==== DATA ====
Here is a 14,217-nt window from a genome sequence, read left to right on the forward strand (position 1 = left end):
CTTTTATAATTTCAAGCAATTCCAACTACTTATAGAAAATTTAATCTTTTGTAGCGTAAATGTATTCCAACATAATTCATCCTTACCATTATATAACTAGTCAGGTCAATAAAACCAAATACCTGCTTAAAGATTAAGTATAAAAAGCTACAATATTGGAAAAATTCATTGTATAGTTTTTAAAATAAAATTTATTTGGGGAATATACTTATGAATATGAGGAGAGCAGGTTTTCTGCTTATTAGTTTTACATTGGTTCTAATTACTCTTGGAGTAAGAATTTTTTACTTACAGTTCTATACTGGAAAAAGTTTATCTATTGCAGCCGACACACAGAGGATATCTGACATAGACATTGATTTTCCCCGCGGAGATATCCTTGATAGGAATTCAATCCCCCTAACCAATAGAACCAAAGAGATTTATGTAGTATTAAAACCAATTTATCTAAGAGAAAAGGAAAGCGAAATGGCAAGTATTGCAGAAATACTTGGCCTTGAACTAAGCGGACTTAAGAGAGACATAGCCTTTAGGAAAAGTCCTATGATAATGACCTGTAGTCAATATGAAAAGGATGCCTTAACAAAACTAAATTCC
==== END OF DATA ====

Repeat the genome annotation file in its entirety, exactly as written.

Here is a 14,217-nt window from a genome sequence, read left to right on the forward strand (position 1 = left end):
CTTTTATAATTTCAAGCAATTCCAACTACTTATAGAAAATTTAATCTTTTGTAGCGTAAATGTATTCCAACATAATTCATCCTTACCATTATATAACTAGTCAGGTCAATAAAACCAAATACCTGCTTAAAGATTAAGTATAAAAAGCTACAATATTGGAAAAATTCATTGTATAGTTTTTAAAATAAAATTTATTTGGGGAATATACTTATGAATATGAGGAGAGCAGGTTTTCTGCTTATTAGTTTTACATTGGTTCTAATTACTCTTGGAGTAAGAATTTTTTACTTACAGTTCTATACTGGAAAAAGTTTATCTATTGCAGCCGACACACAGAGGATATCTGACATAGACATTGATTTTCCCCGCGGAGATATCCTTGATAGGAATTCAATCCCCCTAACCAATAGAACCAAAGAGATTTATGTAGTATTAAAACCAATTTATCTAAGAGAAAAGGAAAGCGAAATGGCAAGTATTGCAGAAATACTTGGCCTTGAACTAAGCGGACTTAAGAGAGACATAGCCTTTAGGAAAAGTCCTATGATAATGACCTGTAGTCAATATGAAAAGGATGCCTTAACAAAACTAAATTCC